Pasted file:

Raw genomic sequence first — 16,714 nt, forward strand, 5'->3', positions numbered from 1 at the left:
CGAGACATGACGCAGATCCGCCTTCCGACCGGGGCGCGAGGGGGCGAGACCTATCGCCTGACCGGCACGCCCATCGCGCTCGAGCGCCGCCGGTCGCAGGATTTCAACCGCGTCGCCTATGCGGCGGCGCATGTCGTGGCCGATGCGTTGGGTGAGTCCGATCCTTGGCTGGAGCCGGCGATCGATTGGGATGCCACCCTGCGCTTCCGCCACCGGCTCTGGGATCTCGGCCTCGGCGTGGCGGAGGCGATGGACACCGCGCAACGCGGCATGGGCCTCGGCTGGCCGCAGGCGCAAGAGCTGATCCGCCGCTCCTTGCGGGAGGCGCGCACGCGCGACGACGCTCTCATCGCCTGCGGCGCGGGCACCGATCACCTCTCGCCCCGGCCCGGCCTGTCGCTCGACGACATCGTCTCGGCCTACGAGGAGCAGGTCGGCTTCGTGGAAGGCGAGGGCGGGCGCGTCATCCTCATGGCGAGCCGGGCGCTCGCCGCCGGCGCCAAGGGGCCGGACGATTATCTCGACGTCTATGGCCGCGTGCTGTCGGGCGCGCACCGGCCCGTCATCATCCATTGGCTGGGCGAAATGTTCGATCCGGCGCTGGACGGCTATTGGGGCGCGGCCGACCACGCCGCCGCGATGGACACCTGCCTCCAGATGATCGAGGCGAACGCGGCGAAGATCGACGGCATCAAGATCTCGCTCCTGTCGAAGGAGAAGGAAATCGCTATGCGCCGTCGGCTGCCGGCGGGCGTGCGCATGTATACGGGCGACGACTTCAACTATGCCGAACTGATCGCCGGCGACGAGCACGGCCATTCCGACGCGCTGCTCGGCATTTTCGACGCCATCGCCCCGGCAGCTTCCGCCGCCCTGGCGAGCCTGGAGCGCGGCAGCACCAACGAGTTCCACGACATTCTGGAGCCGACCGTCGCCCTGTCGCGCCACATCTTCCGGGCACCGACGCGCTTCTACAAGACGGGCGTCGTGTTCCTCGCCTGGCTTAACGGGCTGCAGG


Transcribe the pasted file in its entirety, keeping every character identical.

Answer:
Raw genomic sequence first — 16,714 nt, forward strand, 5'->3', positions numbered from 1 at the left:
CGAGACATGACGCAGATCCGCCTTCCGACCGGGGCGCGAGGGGGCGAGACCTATCGCCTGACCGGCACGCCCATCGCGCTCGAGCGCCGCCGGTCGCAGGATTTCAACCGCGTCGCCTATGCGGCGGCGCATGTCGTGGCCGATGCGTTGGGTGAGTCCGATCCTTGGCTGGAGCCGGCGATCGATTGGGATGCCACCCTGCGCTTCCGCCACCGGCTCTGGGATCTCGGCCTCGGCGTGGCGGAGGCGATGGACACCGCGCAACGCGGCATGGGCCTCGGCTGGCCGCAGGCGCAAGAGCTGATCCGCCGCTCCTTGCGGGAGGCGCGCACGCGCGACGACGCTCTCATCGCCTGCGGCGCGGGCACCGATCACCTCTCGCCCCGGCCCGGCCTGTCGCTCGACGACATCGTCTCGGCCTACGAGGAGCAGGTCGGCTTCGTGGAAGGCGAGGGCGGGCGCGTCATCCTCATGGCGAGCCGGGCGCTCGCCGCCGGCGCCAAGGGGCCGGACGATTATCTCGACGTCTATGGCCGCGTGCTGTCGGGCGCGCACCGGCCCGTCATCATCCATTGGCTGGGCGAAATGTTCGATCCGGCGCTGGACGGCTATTGGGGCGCGGCCGACCACGCCGCCGCGATGGACACCTGCCTCCAGATGATCGAGGCGAACGCGGCGAAGATCGACGGCATCAAGATCTCGCTCCTGTCGAAGGAGAAGGAAATCGCTATGCGCCGTCGGCTGCCGGCGGGCGTGCGCATGTATACGGGCGACGACTTCAACTATGCCGAACTGATCGCCGGCGACGAGCACGGCCATTCCGACGCGCTGCTCGGCATTTTCGACGCCATCGCCCCGGCAGCTTCCGCCGCCCTGGCGAGCCTGGAGCGCGGCAGCACCAACGAGTTCCACGACATTCTGGAGCCGACCGTCGCCCTGTCGCGCCACATCTTCCGGGCACCGACGCGCTTCTACAAGACGGGCGTCGTGTTCCTCGCCTGGCTTAACGGGCTGCAGG